Being betrayed can be a bit like falling in love: it’s hard to describe, but you know it when it happens to you. However, even if you are certain that you have been betrayed, it may be hard to understand and articulate what exactly has happened to you. Further, victims of betrayal are not the only one’s with this challenge. It may be easy for third-party individuals and groups to point to a case of betrayal, but hard for them to identify what exactly betrayal is. For example, it is intuitive that a treasonous spy who divulges her country's secrets betrays that country, but what exactly makes that spy’s actions amount to betrayal? What is betrayal?
To begin, betrayal is a concept rather than a physical thing. We may be able to study it in some sort of lab, but it is not the kind of thing that could show up in a test tube. Further, betrayal is a relational concept. The point here is not that betrayal stands in some relation to other concepts – though it does at least stand in relation to the concept of trust. Instead, betrayal is a relational concept insofar as it identifies something that can happen when relational beings – like people – interact. For example, it is unlikely that you will find betrayal in a hermit’s cottage. The hermit may be a recluse because he has been betrayed, but in order to be vulnerable to betrayal, he must have been out interacting with others in some way, at some time. So how should we go about exploring this relational concept that we call ‘betrayal’?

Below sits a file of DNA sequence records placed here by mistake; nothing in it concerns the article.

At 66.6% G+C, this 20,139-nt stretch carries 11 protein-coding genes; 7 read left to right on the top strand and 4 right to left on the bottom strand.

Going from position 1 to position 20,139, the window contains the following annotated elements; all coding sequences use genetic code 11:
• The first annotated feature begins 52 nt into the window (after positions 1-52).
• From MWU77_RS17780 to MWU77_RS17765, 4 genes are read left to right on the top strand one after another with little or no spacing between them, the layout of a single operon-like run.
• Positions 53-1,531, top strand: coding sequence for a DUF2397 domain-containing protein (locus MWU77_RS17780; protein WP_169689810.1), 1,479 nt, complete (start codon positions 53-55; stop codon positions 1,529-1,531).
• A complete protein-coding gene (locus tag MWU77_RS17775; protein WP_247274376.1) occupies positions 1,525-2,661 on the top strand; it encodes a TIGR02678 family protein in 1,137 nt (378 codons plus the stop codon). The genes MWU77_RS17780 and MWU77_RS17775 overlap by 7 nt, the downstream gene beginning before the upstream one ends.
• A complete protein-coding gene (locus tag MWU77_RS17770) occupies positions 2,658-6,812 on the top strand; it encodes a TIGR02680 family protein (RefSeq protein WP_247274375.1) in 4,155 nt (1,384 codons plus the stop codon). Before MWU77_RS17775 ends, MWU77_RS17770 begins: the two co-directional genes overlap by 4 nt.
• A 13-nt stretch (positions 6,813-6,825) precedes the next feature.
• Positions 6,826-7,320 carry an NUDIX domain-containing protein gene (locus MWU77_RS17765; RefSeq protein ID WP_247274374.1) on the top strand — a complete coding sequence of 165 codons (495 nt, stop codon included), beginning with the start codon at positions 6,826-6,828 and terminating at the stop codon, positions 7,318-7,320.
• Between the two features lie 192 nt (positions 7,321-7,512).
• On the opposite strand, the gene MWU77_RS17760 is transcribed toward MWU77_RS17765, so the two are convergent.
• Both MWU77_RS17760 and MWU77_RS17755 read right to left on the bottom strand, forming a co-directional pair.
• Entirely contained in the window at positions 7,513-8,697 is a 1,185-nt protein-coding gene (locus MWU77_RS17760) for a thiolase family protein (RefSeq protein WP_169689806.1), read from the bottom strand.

Rather than starting with a dictionary definition of betrayal, we might carry out preliminary exploration of betrayal by considering exemplary cases that are intuitively characterized by betrayal. The hope is that all would agree that the cases presented do in fact involve instances of betrayal – whatever betrayal is. With exemplary cases in hand, features that are common to those cases can be identified and used to develop an understanding of what we are dealing with when we talk about betrayal.
In upcoming posts, I will consider exemplary cases to move toward great clarity on the topic of betrayal.